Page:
A Siren and A Tear

In just over 40 minutes, an air-raid siren will sound all over Israel. It’s a sound that pierces the heart, a wailing that cuts the soul. My children will stand in silence and listen. My older ones may think of their grandparents, Holocaust survivors.

Last night, there was a moving ceremony at Yad Vashem, the national Holocaust Memorial in Israel. It was televised and I sat with my two youngest children and watched as six survivors told of their childhood memories. Some cried, even now, more than 60 years later. I wanted my youngest to go to sleep, even before the first survivor’s story was told. She refused and I didn’t force her. I told her she could wait through the first candle that survivor would light, in the end, she stayed through them all. They spoke in the voice of a child as they told of being separated from their parents, of the last time they saw a brother, a sister, a parent.

The radio is filled with stories today – of a child who was given to Polish neighbors and so survived but then when her family returned, they had to fight to get the child back. She knows her name only because on the back of one photograph of her mother holding her as an infant, her mother had written her name. Another knows nothing of her father.

My 9-year-old didn’t want to go to school today, didn’t want to hear any more. Stories of children are too close to her; she is a child herself and cannot imagine being separated from her family for more than a day. She doesn’t want to cry. I finally convinced her to go to school, though the single tear in one eye nearly broke me.

Next week, we commemorate Israel’s Memorial Day for its fallen soldiers and terror victims. It is an interesting and difficult custom we have here. We mourn the loss of more than 50,000 young lives, lost in our wars and terror attacks. As the evening draws to a close on Memorial Day, the nation does a sudden “switch” to celebrate Independence Day – we celebrate as deeply as we mourn; we mourn as deeply as we celebrate.

With Elie in the army, I thought this day would be hard for my little daughter and suggested that she go to school today and perhaps stay home next week.

“But Elie is fine,” she said. “Is something going to happen to him?”

I reassured her that he was fine and God willing would be fine. That being the case, she saw no reason to stay home next week and began again to focus on today. In the end, she went to school and I drove to work.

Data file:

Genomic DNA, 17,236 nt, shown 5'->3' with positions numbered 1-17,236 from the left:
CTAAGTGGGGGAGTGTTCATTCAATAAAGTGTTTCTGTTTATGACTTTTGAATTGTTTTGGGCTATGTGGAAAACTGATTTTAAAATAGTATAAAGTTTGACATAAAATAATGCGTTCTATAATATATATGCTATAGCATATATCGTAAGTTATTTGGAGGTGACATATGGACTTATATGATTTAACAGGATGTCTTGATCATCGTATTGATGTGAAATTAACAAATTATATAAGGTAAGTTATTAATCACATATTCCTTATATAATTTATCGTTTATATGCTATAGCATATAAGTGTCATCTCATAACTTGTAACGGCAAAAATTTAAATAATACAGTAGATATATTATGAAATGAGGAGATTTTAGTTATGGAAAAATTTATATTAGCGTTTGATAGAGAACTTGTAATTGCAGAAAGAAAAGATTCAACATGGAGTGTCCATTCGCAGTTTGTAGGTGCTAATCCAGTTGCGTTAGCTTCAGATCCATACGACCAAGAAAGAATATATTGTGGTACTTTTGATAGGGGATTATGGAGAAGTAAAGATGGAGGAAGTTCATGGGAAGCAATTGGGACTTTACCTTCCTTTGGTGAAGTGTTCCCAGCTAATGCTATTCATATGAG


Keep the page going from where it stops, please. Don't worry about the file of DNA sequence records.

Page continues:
I spoke to Elie last night and asked him where he will be when the siren sounds. They will have a ceremony on his base. They will stand in honor, in memory. Elie won’t cry as his sister is likely to do; but he will remember his grandparents, as his younger sister cannot. She never knew them. She carries the name of a Holocaust survivor; Elie carries the name of a Holocaust victim.

In a few minutes, the siren will sound. I’m in my office, alone, as I prefer to be. I’ll stand and I’ll think of those, like Elie’s namesake, who were the victims of such hatred, such anger, such evil.

And somewhere in the wailing sound, I’ll take a few seconds and remember that Elie and his soldiers, standing there outside on a hill in the middle of Israel, are the reason why today, we all stand here.

I’ll think of my daughter’s tears and fears and have a little regret that yet another generation will be touched by the horrors of World War II. And I’ll remember the bravery of those who picked up the pieces of their lives and built new ones. I’ll think of my husband’s mother who was younger than Elie when she was separated from her parents and sent to Auschwitz.

She was put in a gas chamber, sent to die only because she was a Jew. What we consider a badge of honor, the Nazis considered a crime. They closed the door of that horrible little room, perhaps the one I stood in a few years ago with my older daughter and then, just before they dropped the gas in, they opened the door and pulled a few women out for a work detail, including my future mother-in-law.

There were so many horror stories she lived with, so many she took with her to the grave. She lived much of her life in fear, always wanting to avoid the spotlight, the attention that might have caused the Nazis to kill her or her sister. My children know no such fear, fear no such future.

Once, years ago, I spoke to a survivor. He told me that in Poland, he learned even before the war to step in the street when his non-Jewish neighbors came near. He learned to bow his head and, like my mother-in-law, to avoid getting attention. I listened to his description of pre- and post-WWII Poland and said without thinking that I would not have survived because I never learned to walk with my head bowed down. I never learned to fear the light.

My children have grown up this way and that is perhaps my greatest pride today. The siren wailed and Israel stopped today. We stopped and mourned and then, two minutes later, the cars began to move, the people began to walk, the phone rang, and somewhere, not very far away, Elie and his unit went back on patrol.

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